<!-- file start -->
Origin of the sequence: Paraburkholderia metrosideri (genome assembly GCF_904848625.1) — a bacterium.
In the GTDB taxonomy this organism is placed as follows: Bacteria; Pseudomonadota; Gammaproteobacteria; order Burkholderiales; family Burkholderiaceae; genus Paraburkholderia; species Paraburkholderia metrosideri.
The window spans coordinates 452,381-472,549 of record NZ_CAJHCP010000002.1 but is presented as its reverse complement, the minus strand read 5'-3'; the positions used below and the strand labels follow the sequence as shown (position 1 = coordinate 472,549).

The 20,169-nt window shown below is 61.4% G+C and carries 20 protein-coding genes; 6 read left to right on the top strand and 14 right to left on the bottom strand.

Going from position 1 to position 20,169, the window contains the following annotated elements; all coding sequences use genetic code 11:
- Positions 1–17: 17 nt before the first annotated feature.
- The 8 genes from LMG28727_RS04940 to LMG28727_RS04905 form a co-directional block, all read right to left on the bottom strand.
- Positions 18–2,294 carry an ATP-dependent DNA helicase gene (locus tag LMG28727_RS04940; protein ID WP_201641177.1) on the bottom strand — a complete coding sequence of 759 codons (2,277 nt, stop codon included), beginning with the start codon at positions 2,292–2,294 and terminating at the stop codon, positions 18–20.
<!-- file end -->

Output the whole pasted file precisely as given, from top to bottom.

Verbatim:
Origin of the sequence: Paraburkholderia metrosideri (genome assembly GCF_904848625.1) — a bacterium.
In the GTDB taxonomy this organism is placed as follows: Bacteria; Pseudomonadota; Gammaproteobacteria; order Burkholderiales; family Burkholderiaceae; genus Paraburkholderia; species Paraburkholderia metrosideri.
The window spans coordinates 452,381-472,549 of record NZ_CAJHCP010000002.1 but is presented as its reverse complement, the minus strand read 5'-3'; the positions used below and the strand labels follow the sequence as shown (position 1 = coordinate 472,549).

The 20,169-nt window shown below is 61.4% G+C and carries 20 protein-coding genes; 6 read left to right on the top strand and 14 right to left on the bottom strand.

Going from position 1 to position 20,169, the window contains the following annotated elements; all coding sequences use genetic code 11:
- Positions 1–17: 17 nt before the first annotated feature.
- The 8 genes from LMG28727_RS04940 to LMG28727_RS04905 form a co-directional block, all read right to left on the bottom strand.
- Positions 18–2,294 carry an ATP-dependent DNA helicase gene (locus tag LMG28727_RS04940; protein ID WP_201641177.1) on the bottom strand — a complete coding sequence of 759 codons (2,277 nt, stop codon included), beginning with the start codon at positions 2,292–2,294 and terminating at the stop codon, positions 18–20.